- Federal cyber authorities shared early, promising results last week of a pre-ransomware notification initiative designed to quickly alert organizations of intrusions before ransomware actors encrypt or steal data.
- The Cybersecurity and Infrastructure Security Agency’s Joint Cyber Defense Collaborative pulls in tips from cybersecurity researchers, infrastructure providers and threat intelligence firms to notify victim organizations of early-stage ransomware activity, JCDC Associate Director Clayton Romans said Thursday in a blog post.
- Authorities notified 60 entities across multiple critical infrastructure sectors of potential pre-ransomware intrusions since the beginning of the year. Many identified and remediated the intrusion before encryption or exfiltration occurred, Romans said.
Early warnings about malicious activity can bolster an organization’s ability to significantly limit the impact of a ransomware attack, said Chester Wisniewski, field CTO of applied research at Sophos.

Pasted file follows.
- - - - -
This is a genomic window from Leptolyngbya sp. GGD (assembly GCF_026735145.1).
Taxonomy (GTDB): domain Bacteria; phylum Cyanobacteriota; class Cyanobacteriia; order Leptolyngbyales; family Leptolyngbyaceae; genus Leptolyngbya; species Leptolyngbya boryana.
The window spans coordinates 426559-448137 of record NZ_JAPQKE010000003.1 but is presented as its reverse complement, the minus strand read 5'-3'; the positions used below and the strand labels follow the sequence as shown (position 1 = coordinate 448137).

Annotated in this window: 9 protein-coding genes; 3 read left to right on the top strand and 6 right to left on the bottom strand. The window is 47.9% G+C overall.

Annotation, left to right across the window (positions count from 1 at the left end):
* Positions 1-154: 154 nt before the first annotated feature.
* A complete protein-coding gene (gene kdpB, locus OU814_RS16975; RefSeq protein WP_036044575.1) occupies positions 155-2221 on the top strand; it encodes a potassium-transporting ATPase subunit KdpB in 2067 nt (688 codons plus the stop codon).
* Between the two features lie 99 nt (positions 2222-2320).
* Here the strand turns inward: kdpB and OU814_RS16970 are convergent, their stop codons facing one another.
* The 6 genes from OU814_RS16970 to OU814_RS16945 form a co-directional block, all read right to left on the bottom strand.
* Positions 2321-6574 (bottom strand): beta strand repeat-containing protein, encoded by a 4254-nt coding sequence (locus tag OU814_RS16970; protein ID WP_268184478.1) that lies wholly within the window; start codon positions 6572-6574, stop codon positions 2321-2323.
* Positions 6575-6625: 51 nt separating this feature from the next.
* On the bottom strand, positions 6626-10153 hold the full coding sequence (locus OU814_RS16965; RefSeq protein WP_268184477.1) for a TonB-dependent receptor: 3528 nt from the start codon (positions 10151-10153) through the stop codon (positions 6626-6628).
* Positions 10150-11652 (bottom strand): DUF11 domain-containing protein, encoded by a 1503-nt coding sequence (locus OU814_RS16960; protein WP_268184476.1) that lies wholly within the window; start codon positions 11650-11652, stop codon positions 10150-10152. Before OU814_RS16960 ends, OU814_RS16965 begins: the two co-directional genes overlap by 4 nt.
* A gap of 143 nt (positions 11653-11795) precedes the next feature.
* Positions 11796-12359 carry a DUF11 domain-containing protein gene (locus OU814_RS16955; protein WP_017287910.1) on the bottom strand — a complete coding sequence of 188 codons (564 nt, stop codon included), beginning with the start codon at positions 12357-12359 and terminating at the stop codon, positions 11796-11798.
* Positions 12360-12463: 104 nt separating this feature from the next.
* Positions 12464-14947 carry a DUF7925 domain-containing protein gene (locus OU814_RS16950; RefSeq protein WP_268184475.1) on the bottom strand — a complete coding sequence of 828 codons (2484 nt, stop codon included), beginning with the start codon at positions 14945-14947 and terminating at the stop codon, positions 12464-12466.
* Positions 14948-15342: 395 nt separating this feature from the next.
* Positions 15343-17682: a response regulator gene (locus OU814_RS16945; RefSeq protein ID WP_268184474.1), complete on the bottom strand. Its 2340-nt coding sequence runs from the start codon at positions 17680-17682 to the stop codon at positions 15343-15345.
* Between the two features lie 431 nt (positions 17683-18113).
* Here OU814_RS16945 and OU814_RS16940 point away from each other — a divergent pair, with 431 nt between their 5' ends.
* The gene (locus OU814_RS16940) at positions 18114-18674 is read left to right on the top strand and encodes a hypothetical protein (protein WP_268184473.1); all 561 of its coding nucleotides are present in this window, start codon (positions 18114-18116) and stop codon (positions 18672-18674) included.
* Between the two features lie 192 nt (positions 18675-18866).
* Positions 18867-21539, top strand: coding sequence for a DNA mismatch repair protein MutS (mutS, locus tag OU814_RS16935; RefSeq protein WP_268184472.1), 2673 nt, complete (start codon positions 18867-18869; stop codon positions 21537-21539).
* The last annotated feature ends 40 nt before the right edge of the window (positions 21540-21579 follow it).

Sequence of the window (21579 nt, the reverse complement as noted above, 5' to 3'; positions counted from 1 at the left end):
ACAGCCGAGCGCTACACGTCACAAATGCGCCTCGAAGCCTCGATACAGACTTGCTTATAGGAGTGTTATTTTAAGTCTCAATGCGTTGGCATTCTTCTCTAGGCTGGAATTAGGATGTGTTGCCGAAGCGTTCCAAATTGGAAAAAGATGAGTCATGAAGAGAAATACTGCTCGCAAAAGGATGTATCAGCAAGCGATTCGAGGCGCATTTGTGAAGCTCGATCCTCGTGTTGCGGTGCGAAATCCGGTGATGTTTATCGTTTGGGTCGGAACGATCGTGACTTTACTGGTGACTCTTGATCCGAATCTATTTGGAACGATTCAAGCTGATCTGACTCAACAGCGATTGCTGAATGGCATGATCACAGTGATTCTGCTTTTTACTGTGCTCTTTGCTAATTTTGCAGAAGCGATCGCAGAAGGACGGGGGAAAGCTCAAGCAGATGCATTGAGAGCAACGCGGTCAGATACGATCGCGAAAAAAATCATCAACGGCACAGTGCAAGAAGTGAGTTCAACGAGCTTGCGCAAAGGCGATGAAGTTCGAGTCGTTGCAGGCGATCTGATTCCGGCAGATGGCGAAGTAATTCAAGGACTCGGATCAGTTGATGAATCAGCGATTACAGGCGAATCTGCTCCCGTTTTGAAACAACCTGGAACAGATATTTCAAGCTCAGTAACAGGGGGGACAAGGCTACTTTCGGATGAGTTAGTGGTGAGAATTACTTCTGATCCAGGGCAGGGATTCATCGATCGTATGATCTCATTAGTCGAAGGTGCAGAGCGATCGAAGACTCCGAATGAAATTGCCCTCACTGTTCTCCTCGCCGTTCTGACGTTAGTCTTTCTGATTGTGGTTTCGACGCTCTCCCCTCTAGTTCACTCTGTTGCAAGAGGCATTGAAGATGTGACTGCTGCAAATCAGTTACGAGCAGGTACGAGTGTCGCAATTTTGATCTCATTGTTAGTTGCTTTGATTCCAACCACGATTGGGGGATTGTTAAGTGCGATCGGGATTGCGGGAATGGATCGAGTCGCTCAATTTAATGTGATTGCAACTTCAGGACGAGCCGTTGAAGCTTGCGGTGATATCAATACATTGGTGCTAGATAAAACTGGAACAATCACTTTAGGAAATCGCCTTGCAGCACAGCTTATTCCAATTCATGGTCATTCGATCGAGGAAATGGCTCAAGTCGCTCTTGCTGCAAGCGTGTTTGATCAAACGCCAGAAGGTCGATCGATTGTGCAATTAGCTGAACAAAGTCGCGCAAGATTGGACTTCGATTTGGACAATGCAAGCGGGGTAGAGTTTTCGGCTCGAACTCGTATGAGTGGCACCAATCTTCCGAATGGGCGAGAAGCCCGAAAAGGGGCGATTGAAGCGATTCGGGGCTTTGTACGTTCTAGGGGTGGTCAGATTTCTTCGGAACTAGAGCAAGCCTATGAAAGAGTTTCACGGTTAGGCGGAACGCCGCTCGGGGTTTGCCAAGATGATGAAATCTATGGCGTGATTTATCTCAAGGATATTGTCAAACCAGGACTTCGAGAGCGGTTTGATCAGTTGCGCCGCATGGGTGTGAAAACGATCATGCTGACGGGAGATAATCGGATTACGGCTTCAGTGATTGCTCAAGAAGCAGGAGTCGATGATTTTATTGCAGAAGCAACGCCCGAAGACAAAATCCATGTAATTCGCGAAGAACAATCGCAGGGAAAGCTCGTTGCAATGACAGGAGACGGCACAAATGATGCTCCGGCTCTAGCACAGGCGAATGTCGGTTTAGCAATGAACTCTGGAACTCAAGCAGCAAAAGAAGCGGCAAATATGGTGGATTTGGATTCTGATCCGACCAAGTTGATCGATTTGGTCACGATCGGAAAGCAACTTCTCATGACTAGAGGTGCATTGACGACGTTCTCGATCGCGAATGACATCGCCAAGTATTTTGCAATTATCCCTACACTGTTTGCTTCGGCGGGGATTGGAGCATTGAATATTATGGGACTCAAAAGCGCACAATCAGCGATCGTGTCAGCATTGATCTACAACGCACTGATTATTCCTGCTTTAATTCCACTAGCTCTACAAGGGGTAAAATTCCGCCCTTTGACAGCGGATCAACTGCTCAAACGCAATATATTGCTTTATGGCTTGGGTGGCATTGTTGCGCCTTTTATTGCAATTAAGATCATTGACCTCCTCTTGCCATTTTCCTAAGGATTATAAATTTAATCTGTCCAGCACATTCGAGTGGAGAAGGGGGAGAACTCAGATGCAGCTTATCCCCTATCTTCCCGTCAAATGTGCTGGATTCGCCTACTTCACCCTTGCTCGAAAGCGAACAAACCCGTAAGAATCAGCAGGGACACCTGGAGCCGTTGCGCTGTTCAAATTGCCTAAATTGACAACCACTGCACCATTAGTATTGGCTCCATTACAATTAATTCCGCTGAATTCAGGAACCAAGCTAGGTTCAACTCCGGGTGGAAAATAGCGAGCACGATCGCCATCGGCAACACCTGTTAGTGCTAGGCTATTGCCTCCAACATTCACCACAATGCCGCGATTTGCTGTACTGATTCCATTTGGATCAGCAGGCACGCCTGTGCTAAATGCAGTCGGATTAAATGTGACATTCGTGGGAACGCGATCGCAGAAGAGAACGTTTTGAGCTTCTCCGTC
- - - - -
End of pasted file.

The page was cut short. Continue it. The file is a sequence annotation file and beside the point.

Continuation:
When organizations take action in the early stages of a threat actor’s intrusion, more often than not, they are able to prevent the ransomware attack and data exfiltration, Wisniewski said.
This window of opportunity, when a ransomware actor has gained access but has yet to encrypt or steal data, typically lasts hours to days, according to CISA.
CISA emphasized the important role the private sector plays in sharing indicators of compromise, and encouraged all organizations and individuals to report malicious activity so it can notify potential victims quickly.
While ransomware notifications can help, they’re only effective if organizations trust the warning and take swift and appropriate action, Wisniewski said. Many organizations don’t take early-stage warnings seriously until it’s too late, he said.
Post-breach notifications from CISA might often be too late, but timing is crucial and if caught early enough organizations could limit the extent of damage suffered by an attack.
“One, it can’t hurt. Two, it’s likely to prevent some attacks and that’s fantastic,” Wisniewski said. “But is it going to make a real dent in the ransomware problem? Probably not.”